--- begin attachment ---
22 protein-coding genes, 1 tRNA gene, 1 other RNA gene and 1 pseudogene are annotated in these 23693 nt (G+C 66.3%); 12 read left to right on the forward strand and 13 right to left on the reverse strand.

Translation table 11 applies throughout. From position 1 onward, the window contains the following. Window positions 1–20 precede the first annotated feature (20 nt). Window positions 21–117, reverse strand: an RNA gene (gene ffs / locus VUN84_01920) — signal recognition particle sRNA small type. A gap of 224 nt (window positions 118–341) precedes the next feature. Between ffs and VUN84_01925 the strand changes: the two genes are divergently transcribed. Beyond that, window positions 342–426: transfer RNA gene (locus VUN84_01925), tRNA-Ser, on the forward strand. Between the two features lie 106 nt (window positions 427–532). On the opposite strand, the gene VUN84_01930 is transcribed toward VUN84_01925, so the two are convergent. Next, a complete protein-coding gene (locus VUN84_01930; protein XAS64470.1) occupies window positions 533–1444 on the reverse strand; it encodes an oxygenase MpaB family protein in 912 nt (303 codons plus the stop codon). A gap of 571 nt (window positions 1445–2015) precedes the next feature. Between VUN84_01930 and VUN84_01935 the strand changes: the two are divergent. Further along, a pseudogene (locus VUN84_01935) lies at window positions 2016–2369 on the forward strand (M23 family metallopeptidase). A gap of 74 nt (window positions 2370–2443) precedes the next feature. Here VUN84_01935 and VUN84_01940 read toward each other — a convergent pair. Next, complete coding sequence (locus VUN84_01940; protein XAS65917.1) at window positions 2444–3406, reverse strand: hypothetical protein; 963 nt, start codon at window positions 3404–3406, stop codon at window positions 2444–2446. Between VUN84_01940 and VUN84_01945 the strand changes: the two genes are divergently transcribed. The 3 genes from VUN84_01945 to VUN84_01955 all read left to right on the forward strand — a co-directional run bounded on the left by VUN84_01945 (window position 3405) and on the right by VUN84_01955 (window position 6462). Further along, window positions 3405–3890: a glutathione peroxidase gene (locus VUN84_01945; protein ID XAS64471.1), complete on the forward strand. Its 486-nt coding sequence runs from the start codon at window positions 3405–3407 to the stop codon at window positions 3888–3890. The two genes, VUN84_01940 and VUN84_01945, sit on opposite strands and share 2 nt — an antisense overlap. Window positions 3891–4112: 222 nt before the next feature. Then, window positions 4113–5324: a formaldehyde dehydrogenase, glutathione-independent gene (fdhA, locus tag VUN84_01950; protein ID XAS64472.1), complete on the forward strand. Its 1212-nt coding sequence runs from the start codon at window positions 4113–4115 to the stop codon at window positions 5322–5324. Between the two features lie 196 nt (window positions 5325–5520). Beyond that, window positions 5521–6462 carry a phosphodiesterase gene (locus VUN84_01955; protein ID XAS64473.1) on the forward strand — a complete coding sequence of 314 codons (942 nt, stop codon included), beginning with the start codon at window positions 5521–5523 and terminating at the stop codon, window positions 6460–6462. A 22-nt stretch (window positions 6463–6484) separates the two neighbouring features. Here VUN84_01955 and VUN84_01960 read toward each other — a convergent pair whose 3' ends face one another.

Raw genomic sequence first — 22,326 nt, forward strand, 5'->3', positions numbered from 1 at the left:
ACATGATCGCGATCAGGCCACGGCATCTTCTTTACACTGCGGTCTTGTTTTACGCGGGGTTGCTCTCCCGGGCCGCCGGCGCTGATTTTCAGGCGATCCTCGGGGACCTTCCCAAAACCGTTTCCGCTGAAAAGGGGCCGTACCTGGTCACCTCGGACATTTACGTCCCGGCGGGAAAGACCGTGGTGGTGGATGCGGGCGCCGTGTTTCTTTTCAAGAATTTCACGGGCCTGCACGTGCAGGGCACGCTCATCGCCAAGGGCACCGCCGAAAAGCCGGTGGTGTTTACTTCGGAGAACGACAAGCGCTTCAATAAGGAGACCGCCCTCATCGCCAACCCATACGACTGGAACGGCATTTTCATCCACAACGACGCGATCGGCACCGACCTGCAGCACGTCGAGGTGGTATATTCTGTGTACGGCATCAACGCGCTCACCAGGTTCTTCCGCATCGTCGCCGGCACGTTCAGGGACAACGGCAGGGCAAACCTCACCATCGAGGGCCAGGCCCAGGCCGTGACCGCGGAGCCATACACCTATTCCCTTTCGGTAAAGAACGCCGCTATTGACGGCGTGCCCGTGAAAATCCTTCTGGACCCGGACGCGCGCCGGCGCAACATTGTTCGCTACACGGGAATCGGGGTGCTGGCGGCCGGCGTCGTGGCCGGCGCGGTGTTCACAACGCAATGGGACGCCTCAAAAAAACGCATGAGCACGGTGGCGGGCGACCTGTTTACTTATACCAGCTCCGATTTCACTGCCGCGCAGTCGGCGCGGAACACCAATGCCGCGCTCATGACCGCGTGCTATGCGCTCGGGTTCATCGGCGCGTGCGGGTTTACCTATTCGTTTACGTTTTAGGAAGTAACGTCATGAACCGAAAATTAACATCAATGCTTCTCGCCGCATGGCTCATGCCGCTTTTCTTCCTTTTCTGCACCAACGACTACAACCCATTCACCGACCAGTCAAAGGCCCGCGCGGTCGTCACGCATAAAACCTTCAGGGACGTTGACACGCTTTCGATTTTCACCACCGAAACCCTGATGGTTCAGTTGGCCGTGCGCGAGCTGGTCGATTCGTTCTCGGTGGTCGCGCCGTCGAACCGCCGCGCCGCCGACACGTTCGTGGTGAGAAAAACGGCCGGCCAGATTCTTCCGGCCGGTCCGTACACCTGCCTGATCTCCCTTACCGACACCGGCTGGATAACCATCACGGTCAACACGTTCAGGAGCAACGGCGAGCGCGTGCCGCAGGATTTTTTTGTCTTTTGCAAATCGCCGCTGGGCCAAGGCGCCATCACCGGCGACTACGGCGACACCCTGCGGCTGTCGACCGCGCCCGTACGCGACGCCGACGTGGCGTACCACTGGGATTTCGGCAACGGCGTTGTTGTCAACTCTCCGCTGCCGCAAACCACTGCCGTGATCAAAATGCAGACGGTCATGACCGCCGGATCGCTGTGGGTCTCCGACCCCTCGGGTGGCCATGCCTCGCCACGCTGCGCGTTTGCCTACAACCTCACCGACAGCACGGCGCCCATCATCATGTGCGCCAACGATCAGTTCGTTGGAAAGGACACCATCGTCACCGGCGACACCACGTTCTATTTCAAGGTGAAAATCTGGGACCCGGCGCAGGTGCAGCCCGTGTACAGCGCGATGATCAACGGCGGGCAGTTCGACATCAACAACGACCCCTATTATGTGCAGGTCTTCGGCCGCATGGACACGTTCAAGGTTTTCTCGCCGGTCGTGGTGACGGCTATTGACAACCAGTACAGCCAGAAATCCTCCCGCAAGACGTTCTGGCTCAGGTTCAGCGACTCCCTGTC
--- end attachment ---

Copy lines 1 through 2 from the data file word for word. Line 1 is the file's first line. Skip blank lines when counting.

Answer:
22 protein-coding genes, 1 tRNA gene, 1 other RNA gene and 1 pseudogene are annotated in these 23693 nt (G+C 66.3%); 12 read left to right on the forward strand and 13 right to left on the reverse strand.

Translation table 11 applies throughout. From position 1 onward, the window contains the following. Window positions 1–20 precede the first annotated feature (20 nt). Window positions 21–117, reverse strand: an RNA gene (gene ffs / locus VUN84_01920) — signal recognition particle sRNA small type. A gap of 224 nt (window positions 118–341) precedes the next feature. Between ffs and VUN84_01925 the strand changes: the two genes are divergently transcribed. Beyond that, window positions 342–426: transfer RNA gene (locus VUN84_01925), tRNA-Ser, on the forward strand. Between the two features lie 106 nt (window positions 427–532). On the opposite strand, the gene VUN84_01930 is transcribed toward VUN84_01925, so the two are convergent. Next, a complete protein-coding gene (locus VUN84_01930; protein XAS64470.1) occupies window positions 533–1444 on the reverse strand; it encodes an oxygenase MpaB family protein in 912 nt (303 codons plus the stop codon). A gap of 571 nt (window positions 1445–2015) precedes the next feature. Between VUN84_01930 and VUN84_01935 the strand changes: the two are divergent. Further along, a pseudogene (locus VUN84_01935) lies at window positions 2016–2369 on the forward strand (M23 family metallopeptidase). A gap of 74 nt (window positions 2370–2443) precedes the next feature. Here VUN84_01935 and VUN84_01940 read toward each other — a convergent pair. Next, complete coding sequence (locus VUN84_01940; protein XAS65917.1) at window positions 2444–3406, reverse strand: hypothetical protein; 963 nt, start codon at window positions 3404–3406, stop codon at window positions 2444–2446. Between VUN84_01940 and VUN84_01945 the strand changes: the two genes are divergently transcribed. The 3 genes from VUN84_01945 to VUN84_01955 all read left to right on the forward strand — a co-directional run bounded on the left by VUN84_01945 (window position 3405) and on the right by VUN84_01955 (window position 6462). Further along, window positions 3405–3890: a glutathione peroxidase gene (locus VUN84_01945; protein ID XAS64471.1), complete on the forward strand. Its 486-nt coding sequence runs from the start codon at window positions 3405–3407 to the stop codon at window positions 3888–3890. The two genes, VUN84_01940 and VUN84_01945, sit on opposite strands and share 2 nt — an antisense overlap. Window positions 3891–4112: 222 nt before the next feature. Then, window positions 4113–5324: a formaldehyde dehydrogenase, glutathione-independent gene (fdhA, locus tag VUN84_01950; protein ID XAS64472.1), complete on the forward strand. Its 1212-nt coding sequence runs from the start codon at window positions 4113–4115 to the stop codon at window positions 5322–5324. Between the two features lie 196 nt (window positions 5325–5520). Beyond that, window positions 5521–6462 carry a phosphodiesterase gene (locus VUN84_01955; protein ID XAS64473.1) on the forward strand — a complete coding sequence of 314 codons (942 nt, stop codon included), beginning with the start codon at window positions 5521–5523 and terminating at the stop codon, window positions 6460–6462. A 22-nt stretch (window positions 6463–6484) separates the two neighbouring features. Here VUN84_01955 and VUN84_01960 read toward each other — a convergent pair whose 3' ends face one another.